Red meat industry can be carbon-neutral by 2030, says MLA

Beef Central, 22/11/2017

AUSTRALIA’S red meat industry can become carbon neutral by 2030, Meat & Livestock Australia managing director Richard Norton told the company’s annual general meeting in Alice Springs this afternoon.

Mr Norton said achieving the goal would put Australia head and shoulders above its competitors, giving consumers even more confidence in the quality and integrity of Australian red meat and turning environmental criticism of the industry on its head.

He said Australian red meat’s reputation was second to none amongst global consumers, but the industry must keep focus on changing consumer demands and act on emerging threats and market disruptors to prosper into the future.

“With industry commitment, the right policy settings and new investment in research, development and adoption, the Australian red meat industry can be carbon neutral by 2030,” Mr Norton said.

“And we can be the first red meat exporting nation to do so.”

To this end, Mr Norton announced that MLA had initiated a project with CSIRO (details below) to identify pathways for the red meat industry, farm and processing sector included, to become carbon neutral.

The project has identified a series of innovation and farm management options including the expanded use of legumes and dung beetles in pastures, savannah fire management in northern Australia, feed supplements, lotfeeding and vegetation management.  Genetic selection and a potential vaccine to reduce methane production in the rumen were other opportunities, he said.

“These pathways don’t require the heavy hand of regulation,” Mr Norton said.

“What they do require is the commitment of industry, the right policy settings from federal and state governments, and a continued investment in research, development and adoption of innovation within industry.”

He said the dividends from setting a carbon neutral goal would include:

  • increased productivity in the red meat industry,
  • additional farm income from carbon mitigation projects,
  • a major contribution to government targets on emissions reduction, and
  • another strong assurance for consumers of the quality and integrity of our naturally produced, great tasting Australian red meat.

Richard Norton

Mr Norton reported that MLA was gathering more consumer insights from export markets than ever before, which was directly informing where and how MLA invested the industry’s marketing levy.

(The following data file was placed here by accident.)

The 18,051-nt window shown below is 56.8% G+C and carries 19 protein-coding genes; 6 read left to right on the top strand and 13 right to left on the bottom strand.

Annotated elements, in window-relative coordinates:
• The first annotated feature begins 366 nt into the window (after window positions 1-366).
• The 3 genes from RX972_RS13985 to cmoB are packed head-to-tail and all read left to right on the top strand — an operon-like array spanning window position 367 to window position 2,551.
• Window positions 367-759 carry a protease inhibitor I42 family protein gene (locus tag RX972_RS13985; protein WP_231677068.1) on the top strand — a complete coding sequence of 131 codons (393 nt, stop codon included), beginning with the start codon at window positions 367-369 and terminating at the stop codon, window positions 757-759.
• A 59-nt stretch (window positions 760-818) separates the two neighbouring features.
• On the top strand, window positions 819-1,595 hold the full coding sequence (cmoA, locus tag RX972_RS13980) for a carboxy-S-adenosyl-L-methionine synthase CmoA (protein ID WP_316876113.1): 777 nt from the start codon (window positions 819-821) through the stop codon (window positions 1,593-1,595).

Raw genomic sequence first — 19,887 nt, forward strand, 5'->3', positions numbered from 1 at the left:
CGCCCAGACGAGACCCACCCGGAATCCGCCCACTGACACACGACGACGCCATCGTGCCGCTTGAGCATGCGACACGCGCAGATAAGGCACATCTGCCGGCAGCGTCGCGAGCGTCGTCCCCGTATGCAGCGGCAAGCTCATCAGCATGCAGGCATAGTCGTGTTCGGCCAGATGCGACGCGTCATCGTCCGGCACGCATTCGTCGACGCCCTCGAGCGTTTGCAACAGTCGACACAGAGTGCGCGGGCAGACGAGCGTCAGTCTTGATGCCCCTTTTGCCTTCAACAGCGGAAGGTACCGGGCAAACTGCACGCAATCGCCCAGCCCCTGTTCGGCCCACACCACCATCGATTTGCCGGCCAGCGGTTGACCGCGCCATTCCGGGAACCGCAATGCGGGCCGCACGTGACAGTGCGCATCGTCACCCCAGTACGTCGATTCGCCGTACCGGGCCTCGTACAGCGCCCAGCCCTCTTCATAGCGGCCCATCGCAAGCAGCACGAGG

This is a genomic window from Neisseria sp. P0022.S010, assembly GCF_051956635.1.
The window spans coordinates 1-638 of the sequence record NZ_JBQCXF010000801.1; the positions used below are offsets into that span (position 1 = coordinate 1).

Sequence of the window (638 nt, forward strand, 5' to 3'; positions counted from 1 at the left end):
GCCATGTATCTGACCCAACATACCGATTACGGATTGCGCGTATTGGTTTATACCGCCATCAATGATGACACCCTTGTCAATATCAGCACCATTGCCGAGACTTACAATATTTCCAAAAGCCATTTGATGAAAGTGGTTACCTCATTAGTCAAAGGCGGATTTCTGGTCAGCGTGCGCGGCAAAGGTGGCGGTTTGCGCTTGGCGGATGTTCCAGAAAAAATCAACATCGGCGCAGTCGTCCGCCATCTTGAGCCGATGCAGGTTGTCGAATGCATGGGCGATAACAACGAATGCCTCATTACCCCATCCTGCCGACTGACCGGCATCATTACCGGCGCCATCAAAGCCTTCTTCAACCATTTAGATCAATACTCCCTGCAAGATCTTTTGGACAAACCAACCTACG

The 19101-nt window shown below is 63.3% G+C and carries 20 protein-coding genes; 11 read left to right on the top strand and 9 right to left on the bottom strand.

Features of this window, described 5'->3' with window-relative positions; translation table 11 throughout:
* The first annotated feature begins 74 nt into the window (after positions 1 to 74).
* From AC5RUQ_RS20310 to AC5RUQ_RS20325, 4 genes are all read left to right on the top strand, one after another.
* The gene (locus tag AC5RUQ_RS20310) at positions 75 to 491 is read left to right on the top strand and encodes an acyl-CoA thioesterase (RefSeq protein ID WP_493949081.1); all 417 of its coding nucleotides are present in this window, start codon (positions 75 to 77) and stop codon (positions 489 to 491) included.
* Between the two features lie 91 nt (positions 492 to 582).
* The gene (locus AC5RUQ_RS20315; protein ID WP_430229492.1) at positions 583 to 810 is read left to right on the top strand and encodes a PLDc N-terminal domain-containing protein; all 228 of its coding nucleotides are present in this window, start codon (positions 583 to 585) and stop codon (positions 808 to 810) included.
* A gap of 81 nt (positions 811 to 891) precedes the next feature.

“There are clear market signals in our high value international markets that emissions from livestock production are an issue for consumers who are also increasingly interested in the provenance of their food,” he said.

“At the same time, global companies and billionaire entrepreneurs are investing big dollars in projects to manufacture cultured and synthetic beef to try and lay claim to having zero environmental and welfare impact.”

“There are other signals as well.  Both sides of federal parliament have committed to further reduce national carbon emissions by 2030 and most state governments have set carbon neutral targets.”

Mr Norton said the Australian red meat industry had already done much of the heavy lifting in the reduction of Australia’s total emissions to date and had an opportunity to create an even better story about its product in the years ahead.

“MLA now believes our industry can achieve a carbon neutral goal, while driving productivity gains and further differentiating Australian red meat from low cost competitors and artificial alternatives”

“The red meat industry has already reduced its share of Australia’s total emissions from 20 percent of Australia’s 600 million tonnes total emissions in 2005 to just 13pc in 2015, while also helping to reduce Australia’s overall emissions to 525 million tonnes over the same period,” Mr Norton said.

“Further demonstration of our industry’s willingness to engage is the beef industry’s commitment to reducing emissions by nominating ‘managing climate risk and ‘the balance of tree and grass cover’ as two of the six key priority areas within its Sustainability Framework.

“MLA now believes our industry can achieve a carbon neutral goal, while driving productivity gains and further differentiating Australian red meat from low cost competitors and artificial alternatives.

“This will ensure Australian red meat remains the natural choice in the high value international markets that reward quality, product integrity and ethically and environmentally sustainable production systems.”

About the project:  ‘A Carbon Neutral Red Meat Industry’

This MLA-commissioned project conducted by CSIRO will look into how the red meat industry could become carbon neutral by 2030.  Becoming carbon neutral means the industry (defined as the farm and processor sectors) captures or removes carbon from the atmosphere, at the farm and processing levels, as recorded annually by the Australian Government.  The process for the project has been:

  • Collaboration with the Australian Department of the Environment and Energy to establish the 2005 industry baseline in alignment with federal government emission baselines.